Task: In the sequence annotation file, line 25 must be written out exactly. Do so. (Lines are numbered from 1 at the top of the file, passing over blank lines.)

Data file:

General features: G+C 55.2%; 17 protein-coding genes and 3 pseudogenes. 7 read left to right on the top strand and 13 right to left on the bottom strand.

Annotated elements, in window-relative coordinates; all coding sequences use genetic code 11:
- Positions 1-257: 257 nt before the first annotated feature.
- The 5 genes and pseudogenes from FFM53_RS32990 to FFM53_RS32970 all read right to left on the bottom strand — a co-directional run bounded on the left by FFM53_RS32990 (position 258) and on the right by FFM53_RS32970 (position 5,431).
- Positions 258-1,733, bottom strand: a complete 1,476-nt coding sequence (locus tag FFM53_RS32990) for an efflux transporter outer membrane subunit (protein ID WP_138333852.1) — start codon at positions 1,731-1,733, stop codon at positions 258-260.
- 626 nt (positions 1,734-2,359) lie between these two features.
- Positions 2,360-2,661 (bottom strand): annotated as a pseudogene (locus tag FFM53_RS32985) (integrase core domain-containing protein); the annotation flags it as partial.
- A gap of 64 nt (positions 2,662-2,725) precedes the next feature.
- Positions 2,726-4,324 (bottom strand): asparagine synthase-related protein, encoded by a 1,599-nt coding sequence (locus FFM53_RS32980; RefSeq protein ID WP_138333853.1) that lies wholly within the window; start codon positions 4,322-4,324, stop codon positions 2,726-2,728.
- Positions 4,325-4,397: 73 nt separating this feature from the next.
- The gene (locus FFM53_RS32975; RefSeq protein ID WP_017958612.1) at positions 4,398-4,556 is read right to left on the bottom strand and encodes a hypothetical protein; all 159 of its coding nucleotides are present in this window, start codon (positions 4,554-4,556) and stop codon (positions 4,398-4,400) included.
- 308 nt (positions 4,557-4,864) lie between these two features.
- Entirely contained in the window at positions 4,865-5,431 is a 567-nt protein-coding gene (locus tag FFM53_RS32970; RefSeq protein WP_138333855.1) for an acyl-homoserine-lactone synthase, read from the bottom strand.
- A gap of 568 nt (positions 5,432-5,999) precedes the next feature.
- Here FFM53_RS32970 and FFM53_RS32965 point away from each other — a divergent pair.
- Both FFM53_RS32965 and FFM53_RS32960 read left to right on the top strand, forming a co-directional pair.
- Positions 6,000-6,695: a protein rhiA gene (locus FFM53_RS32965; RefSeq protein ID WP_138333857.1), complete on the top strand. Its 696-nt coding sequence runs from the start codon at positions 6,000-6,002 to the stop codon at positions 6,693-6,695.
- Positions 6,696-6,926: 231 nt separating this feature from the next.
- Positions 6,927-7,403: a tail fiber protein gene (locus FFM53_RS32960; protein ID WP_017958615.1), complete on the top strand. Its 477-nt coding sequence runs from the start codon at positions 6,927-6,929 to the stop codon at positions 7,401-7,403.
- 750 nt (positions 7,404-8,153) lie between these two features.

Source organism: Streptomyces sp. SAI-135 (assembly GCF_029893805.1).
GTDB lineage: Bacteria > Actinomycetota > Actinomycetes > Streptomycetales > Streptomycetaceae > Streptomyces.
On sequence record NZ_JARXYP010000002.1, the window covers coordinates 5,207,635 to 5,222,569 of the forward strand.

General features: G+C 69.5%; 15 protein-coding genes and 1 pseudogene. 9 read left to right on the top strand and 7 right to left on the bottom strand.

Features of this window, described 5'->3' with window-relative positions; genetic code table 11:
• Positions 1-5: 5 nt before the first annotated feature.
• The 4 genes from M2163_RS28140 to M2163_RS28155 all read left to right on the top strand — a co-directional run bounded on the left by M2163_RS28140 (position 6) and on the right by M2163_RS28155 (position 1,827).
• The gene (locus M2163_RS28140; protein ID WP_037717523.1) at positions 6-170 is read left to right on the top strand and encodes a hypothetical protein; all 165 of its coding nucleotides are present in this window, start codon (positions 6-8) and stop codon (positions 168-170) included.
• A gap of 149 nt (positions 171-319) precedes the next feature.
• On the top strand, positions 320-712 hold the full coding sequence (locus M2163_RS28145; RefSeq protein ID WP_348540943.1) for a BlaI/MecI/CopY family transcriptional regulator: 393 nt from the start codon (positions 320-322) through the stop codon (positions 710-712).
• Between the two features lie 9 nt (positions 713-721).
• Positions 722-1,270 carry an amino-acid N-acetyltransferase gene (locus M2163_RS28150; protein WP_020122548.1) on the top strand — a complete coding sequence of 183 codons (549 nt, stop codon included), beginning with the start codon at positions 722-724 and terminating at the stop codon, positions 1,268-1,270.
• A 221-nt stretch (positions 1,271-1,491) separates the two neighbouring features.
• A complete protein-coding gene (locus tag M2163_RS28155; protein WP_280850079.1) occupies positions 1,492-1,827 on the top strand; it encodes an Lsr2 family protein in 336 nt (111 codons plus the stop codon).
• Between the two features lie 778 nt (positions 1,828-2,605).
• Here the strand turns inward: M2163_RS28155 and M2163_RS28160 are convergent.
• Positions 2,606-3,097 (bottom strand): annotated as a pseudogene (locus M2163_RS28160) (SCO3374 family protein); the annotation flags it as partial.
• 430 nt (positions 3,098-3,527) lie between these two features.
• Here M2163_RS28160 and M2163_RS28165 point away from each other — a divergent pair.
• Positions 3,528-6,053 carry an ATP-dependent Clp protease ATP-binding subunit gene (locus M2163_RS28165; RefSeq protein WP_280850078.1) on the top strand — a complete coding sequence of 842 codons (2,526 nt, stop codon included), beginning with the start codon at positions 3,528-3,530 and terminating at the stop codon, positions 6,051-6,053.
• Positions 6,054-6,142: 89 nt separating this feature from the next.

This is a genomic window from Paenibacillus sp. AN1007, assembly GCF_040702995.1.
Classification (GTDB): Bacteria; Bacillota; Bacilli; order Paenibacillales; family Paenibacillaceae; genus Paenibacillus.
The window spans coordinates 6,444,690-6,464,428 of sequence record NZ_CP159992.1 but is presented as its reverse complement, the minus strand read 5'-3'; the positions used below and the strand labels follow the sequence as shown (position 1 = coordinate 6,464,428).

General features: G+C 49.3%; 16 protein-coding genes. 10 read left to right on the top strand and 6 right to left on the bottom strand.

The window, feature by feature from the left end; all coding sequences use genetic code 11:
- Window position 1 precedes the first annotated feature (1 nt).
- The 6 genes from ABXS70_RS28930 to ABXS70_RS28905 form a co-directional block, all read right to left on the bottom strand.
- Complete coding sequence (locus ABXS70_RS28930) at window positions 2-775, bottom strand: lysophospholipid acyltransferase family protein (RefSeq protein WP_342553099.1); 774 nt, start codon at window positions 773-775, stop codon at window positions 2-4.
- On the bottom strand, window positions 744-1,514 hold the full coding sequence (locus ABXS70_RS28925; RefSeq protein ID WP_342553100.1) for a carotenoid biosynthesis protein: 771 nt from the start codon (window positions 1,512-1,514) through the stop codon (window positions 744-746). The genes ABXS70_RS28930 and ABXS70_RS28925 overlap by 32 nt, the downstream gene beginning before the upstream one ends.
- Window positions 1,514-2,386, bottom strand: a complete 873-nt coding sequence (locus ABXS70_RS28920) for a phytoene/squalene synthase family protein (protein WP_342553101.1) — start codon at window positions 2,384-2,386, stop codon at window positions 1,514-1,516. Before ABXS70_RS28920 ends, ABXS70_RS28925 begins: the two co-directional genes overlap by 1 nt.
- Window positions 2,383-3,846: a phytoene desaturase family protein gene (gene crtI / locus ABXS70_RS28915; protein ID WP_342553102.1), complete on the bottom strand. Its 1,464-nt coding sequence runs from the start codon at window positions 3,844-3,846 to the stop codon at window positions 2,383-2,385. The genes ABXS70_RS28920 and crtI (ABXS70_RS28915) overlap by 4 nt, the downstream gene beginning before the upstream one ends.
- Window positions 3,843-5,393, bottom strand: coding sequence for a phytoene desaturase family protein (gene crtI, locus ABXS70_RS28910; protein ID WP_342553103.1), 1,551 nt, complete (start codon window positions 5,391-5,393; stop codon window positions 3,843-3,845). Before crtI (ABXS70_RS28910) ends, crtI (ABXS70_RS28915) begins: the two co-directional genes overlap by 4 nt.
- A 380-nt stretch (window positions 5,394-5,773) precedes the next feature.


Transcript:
Features of this window, described 5'->3' with window-relative positions; genetic code table 11: